The E-Choupal Initiative

18 Pages Posted: 5 Apr 2010

See all articles by Alexander Horniman

Alexander Horniman

University of Virginia - Darden School of Business

S. Venkataraman

University of Virginia - Darden School of Business

Jenny Mead

University of Virginia - Darden School of Business

Abstract

An international corporation's agricultural business division reviews its seven-year-old IT initiative among rural Indian farmers. Suitable for learners at all levels, the case is ideal for modules on strategic change, transformational change in a value chain, and development at the bottom of the pyramid. It also provides excellent insight into how corporations can improve both profits and lifestyles in developing nations while bolstering their worldwide competitiveness. The e-Choupal initiative provides Internet access to connect and unite farmers by teaching them more efficient farming methods and wholesaler accountability strategies. Should the company expand the initiative throughout the country? Given India's size and the various challenges involved, expansion would not be an easy task.

Excerpt

UVA-E-0343

June 6, 2009

THE E-CHOUPAL INITIATIVE

“What is needed is a better approach to help the poor, an approach that involves partnering with them to innovate and achieve sustainable win-win scenarios where the poor are actively engaged and, at the same time, the companies providing products and services to them are profitable.”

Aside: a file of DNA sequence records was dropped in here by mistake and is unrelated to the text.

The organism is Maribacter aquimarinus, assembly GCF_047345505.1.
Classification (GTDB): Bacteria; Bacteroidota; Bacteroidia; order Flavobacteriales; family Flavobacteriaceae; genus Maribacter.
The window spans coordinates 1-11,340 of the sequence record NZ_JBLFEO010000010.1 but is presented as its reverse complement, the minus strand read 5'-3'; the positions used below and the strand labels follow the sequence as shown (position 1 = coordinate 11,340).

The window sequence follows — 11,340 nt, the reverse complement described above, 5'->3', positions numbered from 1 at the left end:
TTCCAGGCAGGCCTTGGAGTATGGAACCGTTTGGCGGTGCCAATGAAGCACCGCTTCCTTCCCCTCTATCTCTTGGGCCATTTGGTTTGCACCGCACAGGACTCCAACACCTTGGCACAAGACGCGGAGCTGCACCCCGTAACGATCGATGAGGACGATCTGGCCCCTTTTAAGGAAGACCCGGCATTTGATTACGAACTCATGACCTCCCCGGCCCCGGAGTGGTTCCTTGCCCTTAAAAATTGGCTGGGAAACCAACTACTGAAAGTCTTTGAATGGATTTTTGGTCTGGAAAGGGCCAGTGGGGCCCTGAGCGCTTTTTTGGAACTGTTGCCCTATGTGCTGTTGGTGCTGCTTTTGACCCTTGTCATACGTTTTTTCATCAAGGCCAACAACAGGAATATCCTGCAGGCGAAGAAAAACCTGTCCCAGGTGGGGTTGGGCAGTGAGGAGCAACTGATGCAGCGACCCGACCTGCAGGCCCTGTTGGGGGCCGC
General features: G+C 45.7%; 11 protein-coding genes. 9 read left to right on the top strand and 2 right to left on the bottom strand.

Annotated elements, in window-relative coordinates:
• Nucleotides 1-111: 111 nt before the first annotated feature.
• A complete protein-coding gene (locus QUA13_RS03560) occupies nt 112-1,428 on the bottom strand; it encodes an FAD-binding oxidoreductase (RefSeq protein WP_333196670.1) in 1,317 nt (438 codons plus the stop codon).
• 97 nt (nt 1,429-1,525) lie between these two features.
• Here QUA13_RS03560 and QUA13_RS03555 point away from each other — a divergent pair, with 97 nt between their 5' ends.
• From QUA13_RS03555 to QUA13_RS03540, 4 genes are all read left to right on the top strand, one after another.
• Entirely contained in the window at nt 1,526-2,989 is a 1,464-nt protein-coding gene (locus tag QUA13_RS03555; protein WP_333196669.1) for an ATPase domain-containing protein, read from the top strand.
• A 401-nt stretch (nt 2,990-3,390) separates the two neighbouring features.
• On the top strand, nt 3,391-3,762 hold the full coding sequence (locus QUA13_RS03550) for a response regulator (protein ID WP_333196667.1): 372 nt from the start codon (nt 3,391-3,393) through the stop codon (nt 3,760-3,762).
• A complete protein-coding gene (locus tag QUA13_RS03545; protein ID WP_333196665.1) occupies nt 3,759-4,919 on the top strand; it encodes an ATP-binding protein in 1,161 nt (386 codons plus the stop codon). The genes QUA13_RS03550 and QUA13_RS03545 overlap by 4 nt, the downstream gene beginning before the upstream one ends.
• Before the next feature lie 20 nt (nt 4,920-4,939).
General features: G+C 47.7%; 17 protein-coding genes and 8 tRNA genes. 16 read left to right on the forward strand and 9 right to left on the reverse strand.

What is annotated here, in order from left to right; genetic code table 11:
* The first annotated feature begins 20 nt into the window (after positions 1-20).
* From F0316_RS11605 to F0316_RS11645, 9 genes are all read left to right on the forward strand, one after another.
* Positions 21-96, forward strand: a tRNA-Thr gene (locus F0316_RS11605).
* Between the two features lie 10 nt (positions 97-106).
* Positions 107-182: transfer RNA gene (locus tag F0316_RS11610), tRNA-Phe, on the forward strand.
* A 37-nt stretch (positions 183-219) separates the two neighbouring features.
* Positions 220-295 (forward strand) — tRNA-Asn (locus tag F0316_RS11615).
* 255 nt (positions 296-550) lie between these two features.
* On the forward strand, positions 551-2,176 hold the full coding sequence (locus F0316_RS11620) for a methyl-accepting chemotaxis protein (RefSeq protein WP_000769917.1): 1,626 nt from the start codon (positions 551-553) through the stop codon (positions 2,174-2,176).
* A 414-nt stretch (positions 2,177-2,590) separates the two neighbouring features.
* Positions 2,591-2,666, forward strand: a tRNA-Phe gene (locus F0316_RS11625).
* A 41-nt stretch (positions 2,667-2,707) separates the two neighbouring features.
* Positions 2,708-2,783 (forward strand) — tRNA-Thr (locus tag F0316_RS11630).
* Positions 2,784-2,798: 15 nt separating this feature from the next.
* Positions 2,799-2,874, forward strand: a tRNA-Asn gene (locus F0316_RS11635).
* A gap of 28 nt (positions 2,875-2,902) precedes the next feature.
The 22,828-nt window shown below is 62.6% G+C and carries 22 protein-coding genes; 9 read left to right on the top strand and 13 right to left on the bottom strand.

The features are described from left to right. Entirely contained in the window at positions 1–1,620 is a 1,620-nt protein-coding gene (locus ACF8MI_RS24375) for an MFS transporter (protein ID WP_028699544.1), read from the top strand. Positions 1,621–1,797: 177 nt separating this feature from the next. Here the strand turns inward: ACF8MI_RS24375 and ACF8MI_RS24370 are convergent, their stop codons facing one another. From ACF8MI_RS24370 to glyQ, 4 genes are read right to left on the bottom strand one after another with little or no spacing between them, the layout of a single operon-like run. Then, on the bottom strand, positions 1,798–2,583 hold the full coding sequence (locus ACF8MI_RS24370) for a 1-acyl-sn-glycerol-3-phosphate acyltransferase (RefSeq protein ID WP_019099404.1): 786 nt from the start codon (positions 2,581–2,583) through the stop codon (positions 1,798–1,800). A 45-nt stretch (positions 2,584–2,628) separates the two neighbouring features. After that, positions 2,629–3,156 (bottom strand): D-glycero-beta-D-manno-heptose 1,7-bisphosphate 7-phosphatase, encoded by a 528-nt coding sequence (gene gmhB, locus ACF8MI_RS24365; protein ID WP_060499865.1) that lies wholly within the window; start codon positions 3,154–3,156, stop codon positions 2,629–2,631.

—C. K. Prahalad, The Fortune at the Bottom of the Pyramid

In 2007, S. Sivakumar could look back on 18 years as chief executive of ITC International's Agriculture Business Division with satisfaction and one major point of pride: the e-Choupal initiative that he helped launch in 2000. This initiative had strengthened ITC's international competitiveness by streamlining its supply chain management and, perhaps most gratifying to Sivakumar, had improved the lives of many Indian farmers and made their operations more efficient. Sivakumar sat in his office in Secunderabad, in the Hyderabad province of India, pondering the successes of the initiative. He also thought about the bigger and more difficult challenge that lay ahead: expanding the e-Choupal initiative throughoutthe country.

. . .

Keywords: business ethics, stakeholder management, India, agriculture, strategy, corporate, leadership, bottom of the pyramid, transformational change, value chain

Suggested Citation

Horniman, Alexander and Venkataraman, S. and Mead, Jenny, The E-Choupal Initiative. Darden Case No. UVA-E-0343, Available at SSRN: https://ssrn.com/abstract=1583301

Alexander Horniman (Contact Author)

University of Virginia - Darden School of Business ( email )

P.O. Box 6550
Charlottesville, VA 22906-6550
United States

HOME PAGE: http://www.darden.virginia.edu/html/direc_detail.aspx?styleid=2&id=4329

S. Venkataraman

University of Virginia - Darden School of Business

P.O. Box 6550
Charlottesville, VA 22906-6550
United States

Jenny Mead

University of Virginia - Darden School of Business ( email )

P.O. Box 6550
Charlottesville, VA 22906-6550
United States

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